Thursday, 8 May 2008

A variety of salad leaf

This week's Times Higher Education Supplement has a leader on the appalling treatment meted out to foreign language teachers by Italian universities. I wrote it. Here's a taste:
I became a lettore in 1982, in Rome. The building I worked in was a box of concrete and rattling glass that would soon be declared unfit for purpose and abandoned. My first class, for beginners, had almost 100 students and was held in a room the shape of a boot. Standing at the toe, I watched what I taught being relayed to the hidden third of the class beyond the heel. Students would turn up hours before class began for a seat within sight and hearing of me. It didn't surprise me that only 10 per cent of Italian students graduated.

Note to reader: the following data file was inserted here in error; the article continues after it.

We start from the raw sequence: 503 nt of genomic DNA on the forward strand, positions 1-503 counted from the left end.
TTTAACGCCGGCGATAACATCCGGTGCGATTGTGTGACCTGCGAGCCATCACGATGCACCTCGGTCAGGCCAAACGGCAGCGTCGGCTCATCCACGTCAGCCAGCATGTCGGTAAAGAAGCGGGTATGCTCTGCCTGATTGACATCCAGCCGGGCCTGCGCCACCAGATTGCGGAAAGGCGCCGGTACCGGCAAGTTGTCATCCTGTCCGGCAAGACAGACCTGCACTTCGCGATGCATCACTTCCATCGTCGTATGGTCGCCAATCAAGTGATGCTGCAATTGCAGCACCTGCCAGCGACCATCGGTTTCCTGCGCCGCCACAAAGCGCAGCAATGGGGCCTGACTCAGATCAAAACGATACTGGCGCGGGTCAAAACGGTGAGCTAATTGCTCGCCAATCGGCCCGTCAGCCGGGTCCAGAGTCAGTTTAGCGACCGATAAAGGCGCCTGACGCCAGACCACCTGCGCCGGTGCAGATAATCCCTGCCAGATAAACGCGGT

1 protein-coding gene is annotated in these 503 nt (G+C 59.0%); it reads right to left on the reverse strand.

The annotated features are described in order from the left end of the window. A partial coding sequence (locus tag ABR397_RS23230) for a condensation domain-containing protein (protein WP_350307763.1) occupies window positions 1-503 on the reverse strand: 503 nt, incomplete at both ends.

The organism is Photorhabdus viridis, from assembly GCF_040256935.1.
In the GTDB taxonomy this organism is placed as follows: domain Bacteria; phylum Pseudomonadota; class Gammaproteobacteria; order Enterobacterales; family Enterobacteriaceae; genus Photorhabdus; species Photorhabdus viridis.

I didn't have space to describe the room we were given in the place to which the faculty was moved a few years later. The building had been a private clinic of some sort. There was a padded cell on the third floor and in some ways I'm surprised we weren't told to store our books and receive students in that. But someone had a better idea. The morgue. Perhaps it was felt that the chilly atmosphere would help us to preserve our linguistic freshness. (You'll need to read the piece to understand this reference, and the title. And if you'd like to leave a comment, I'd be delighted.)

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